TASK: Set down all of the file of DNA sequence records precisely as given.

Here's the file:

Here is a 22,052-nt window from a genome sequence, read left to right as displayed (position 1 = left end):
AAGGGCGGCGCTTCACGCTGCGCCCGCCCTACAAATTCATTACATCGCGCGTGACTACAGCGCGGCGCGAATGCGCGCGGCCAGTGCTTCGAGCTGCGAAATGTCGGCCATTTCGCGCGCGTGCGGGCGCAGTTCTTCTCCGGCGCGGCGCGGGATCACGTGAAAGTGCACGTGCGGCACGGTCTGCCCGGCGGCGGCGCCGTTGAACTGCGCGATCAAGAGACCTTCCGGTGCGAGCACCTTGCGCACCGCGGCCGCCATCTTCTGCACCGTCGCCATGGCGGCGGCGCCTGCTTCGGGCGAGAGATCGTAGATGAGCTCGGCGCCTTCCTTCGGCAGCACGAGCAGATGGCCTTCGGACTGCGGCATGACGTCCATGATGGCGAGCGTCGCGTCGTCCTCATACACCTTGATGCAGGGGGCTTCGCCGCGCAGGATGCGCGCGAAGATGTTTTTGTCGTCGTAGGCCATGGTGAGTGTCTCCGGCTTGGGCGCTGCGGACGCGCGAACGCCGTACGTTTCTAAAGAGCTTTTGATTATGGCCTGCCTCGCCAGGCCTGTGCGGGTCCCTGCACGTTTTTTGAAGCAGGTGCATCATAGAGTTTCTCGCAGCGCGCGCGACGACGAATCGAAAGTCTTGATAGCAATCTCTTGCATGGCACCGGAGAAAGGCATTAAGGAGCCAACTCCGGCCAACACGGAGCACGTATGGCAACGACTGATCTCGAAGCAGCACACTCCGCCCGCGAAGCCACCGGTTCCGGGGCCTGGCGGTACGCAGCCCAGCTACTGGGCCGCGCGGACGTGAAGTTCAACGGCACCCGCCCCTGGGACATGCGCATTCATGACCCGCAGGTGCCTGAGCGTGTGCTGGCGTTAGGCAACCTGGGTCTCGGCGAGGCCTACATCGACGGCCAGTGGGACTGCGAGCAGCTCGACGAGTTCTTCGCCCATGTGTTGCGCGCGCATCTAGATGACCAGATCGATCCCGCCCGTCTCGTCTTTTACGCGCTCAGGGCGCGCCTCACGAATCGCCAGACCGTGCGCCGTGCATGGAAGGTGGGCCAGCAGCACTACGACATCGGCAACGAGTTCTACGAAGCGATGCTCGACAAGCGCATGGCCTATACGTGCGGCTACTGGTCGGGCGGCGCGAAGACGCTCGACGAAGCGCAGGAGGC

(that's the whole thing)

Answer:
Here is a 22,052-nt window from a genome sequence, read left to right as displayed (position 1 = left end):
AAGGGCGGCGCTTCACGCTGCGCCCGCCCTACAAATTCATTACATCGCGCGTGACTACAGCGCGGCGCGAATGCGCGCGGCCAGTGCTTCGAGCTGCGAAATGTCGGCCATTTCGCGCGCGTGCGGGCGCAGTTCTTCTCCGGCGCGGCGCGGGATCACGTGAAAGTGCACGTGCGGCACGGTCTGCCCGGCGGCGGCGCCGTTGAACTGCGCGATCAAGAGACCTTCCGGTGCGAGCACCTTGCGCACCGCGGCCGCCATCTTCTGCACCGTCGCCATGGCGGCGGCGCCTGCTTCGGGCGAGAGATCGTAGATGAGCTCGGCGCCTTCCTTCGGCAGCACGAGCAGATGGCCTTCGGACTGCGGCATGACGTCCATGATGGCGAGCGTCGCGTCGTCCTCATACACCTTGATGCAGGGGGCTTCGCCGCGCAGGATGCGCGCGAAGATGTTTTTGTCGTCGTAGGCCATGGTGAGTGTCTCCGGCTTGGGCGCTGCGGACGCGCGAACGCCGTACGTTTCTAAAGAGCTTTTGATTATGGCCTGCCTCGCCAGGCCTGTGCGGGTCCCTGCACGTTTTTTGAAGCAGGTGCATCATAGAGTTTCTCGCAGCGCGCGCGACGACGAATCGAAAGTCTTGATAGCAATCTCTTGCATGGCACCGGAGAAAGGCATTAAGGAGCCAACTCCGGCCAACACGGAGCACGTATGGCAACGACTGATCTCGAAGCAGCACACTCCGCCCGCGAAGCCACCGGTTCCGGGGCCTGGCGGTACGCAGCCCAGCTACTGGGCCGCGCGGACGTGAAGTTCAACGGCACCCGCCCCTGGGACATGCGCATTCATGACCCGCAGGTGCCTGAGCGTGTGCTGGCGTTAGGCAACCTGGGTCTCGGCGAGGCCTACATCGACGGCCAGTGGGACTGCGAGCAGCTCGACGAGTTCTTCGCCCATGTGTTGCGCGCGCATCTAGATGACCAGATCGATCCCGCCCGTCTCGTCTTTTACGCGCTCAGGGCGCGCCTCACGAATCGCCAGACCGTGCGCCGTGCATGGAAGGTGGGCCAGCAGCACTACGACATCGGCAACGAGTTCTACGAAGCGATGCTCGACAAGCGCATGGCCTATACGTGCGGCTACTGGTCGGGCGGCGCGAAGACGCTCGACGAAGCGCAGGAGGC